The San Antonio Spurs' first four titles was perceived as the Duncan Dynasty's triumph. Conversely, Gregg Popovich was portrayed as a savvy coach that got the most out of Tony Parker, Manu Ginobili and Tim Duncan. However, the aura and genius labels thrown around coaching peers such as Pat Riley or Phil Jackson aren’t attributed to Pop as casually. Of the coaches perpetual residing in the upper echelon high cotton fields of championship nirvana aka coaching's Mount Rushmore, Pop has been the most overlooked of them all.
The Popovich coaching tree has been much more fruitful than Phil Jackson’s, yet the attention given to Steve Kerr during his coaching free agency far surpassed the love shown to Mike Brown, Mike Budenholzer and Brett Brown. Kerr’s connection to Jackson and the triangle has been documented incessantly. His roots on Popovich's tree have been swept under the rug. If the Spurs continue rolling through the postseason and avenge their Finals loss, Popovich should get his due for pulling more strings than ever.
Popovich should become the first head coach to be showcased in his own Beats by Dre spot. Parker, Duncan and now Leonard get the adulation, but Popovich is the studio producer that generated the track, fans bob their heads to.
Maybe not. After all, the Spurs offense doesn’t inspire many club bangers. They’re the fundamentally sound team your dad loves and they deserve a brand of music he’d enjoy. These Spurs are a metaphor for the jazz records your dads and granddads would play and the San Antonio Spurs rotation is one of the most mellifluous instruments in all of professional basketball.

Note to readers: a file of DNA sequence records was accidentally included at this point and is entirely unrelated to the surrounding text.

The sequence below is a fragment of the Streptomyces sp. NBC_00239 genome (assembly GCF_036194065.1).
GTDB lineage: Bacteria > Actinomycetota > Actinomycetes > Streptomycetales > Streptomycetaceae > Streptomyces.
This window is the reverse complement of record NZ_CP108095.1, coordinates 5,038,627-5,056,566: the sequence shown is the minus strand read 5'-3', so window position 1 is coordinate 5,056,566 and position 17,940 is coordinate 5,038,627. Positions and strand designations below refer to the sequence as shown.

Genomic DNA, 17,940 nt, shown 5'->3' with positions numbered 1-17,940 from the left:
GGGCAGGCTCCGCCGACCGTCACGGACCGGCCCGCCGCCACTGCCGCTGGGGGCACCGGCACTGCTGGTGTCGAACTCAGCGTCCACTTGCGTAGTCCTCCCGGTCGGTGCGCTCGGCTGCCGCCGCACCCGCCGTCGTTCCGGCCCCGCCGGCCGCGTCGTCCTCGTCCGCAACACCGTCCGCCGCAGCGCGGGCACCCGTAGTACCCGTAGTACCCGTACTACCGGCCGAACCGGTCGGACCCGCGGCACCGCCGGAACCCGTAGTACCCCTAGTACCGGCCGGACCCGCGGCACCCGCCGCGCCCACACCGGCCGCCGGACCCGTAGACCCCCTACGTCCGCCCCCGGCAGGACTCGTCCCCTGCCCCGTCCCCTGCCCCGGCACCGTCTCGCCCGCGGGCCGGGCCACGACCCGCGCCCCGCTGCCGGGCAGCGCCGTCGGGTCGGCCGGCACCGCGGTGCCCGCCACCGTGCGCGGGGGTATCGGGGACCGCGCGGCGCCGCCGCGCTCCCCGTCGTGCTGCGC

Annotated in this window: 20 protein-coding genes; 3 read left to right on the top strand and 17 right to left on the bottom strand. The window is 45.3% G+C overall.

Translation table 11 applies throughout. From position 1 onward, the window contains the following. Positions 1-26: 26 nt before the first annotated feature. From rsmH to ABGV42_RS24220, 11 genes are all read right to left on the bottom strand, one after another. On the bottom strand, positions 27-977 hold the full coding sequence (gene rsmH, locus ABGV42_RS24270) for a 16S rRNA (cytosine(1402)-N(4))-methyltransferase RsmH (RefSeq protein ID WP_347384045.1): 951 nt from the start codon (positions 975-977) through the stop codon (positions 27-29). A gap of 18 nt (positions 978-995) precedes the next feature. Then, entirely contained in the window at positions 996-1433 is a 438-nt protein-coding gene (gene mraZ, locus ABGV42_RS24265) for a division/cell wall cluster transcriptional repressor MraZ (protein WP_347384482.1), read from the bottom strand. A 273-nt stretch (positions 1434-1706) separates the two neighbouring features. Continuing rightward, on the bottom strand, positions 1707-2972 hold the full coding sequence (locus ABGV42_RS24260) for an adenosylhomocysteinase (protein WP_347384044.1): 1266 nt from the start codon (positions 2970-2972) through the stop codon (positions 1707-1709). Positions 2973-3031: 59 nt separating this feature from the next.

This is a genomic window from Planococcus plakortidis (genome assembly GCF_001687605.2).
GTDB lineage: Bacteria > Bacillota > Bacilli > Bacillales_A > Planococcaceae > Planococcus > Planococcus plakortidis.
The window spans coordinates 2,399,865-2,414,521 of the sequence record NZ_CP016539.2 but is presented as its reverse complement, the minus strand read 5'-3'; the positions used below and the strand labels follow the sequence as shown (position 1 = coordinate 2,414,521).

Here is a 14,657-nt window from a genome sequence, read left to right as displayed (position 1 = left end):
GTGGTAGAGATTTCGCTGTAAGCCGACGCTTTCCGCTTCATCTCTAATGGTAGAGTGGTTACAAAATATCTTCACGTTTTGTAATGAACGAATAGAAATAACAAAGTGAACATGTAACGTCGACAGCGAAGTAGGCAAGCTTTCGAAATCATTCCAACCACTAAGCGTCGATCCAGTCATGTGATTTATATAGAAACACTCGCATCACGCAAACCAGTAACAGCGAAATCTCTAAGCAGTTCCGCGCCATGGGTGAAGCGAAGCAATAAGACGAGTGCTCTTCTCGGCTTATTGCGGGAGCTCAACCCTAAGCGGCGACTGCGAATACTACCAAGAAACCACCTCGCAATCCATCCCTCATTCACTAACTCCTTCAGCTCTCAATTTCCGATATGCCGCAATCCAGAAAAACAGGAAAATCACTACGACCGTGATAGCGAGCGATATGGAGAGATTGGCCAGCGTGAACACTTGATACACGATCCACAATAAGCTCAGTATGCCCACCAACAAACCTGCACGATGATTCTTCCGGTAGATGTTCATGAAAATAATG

The temperamental keys Popovich’s fingers selectively stroke on a nightly basis seem to always emit the desired result on his 94 x 50 rectangular stage while he barks out orders from his vocal horn on the sidelines.
Tempo, pacing and rhythm is important. Pop has a better ear for it than Quincy Jones during the zenith of the Motown era. There’s no sheet music to replicate the dulcet produced by the Spurs bench.
While other coaches are playing flashier instruments like the sax, drums and trumpet Pop is Yo-Yo Ma on the cello.
Indiana’s bench was 29th in offensive efficacy during the regular season and has been an albatross on the Pacers success for consecutive postseasons. A complete offseason bench renovation including the acquisitions of Luis Scola, Chris Copeland and C.J. Watson, plus Danny Granger’s return to health was supposed to provide much needed bench scoring, but all that bark proved to have no bite. The high profile midseason signing of Andrew Bynum proved to be the most counterproductive move of all.
The fairly talented B-Team they trotted out against Miami only mustered nine bench points in a Game 2 loss at home.
The trade for Evan Turner was even more disastrous for the Pacers. With George possibly out for Game 3 in Miami after being concussed by hitman Dwyane Wade’s armored knees during a loose ball scramble, the Pacers bench may be called upon to play an even bigger role.
In San Antonio, former bench mainstay Tiago Splitter has ascended from punchline to starting power forward and expert screener.
In his stead, Boris Diaw occupies the pine as the long, cumbersome bassoon. Not many have the acumen to play him, but Pop is a rare virtuoso who has mastered how to play his dumpy bench piece.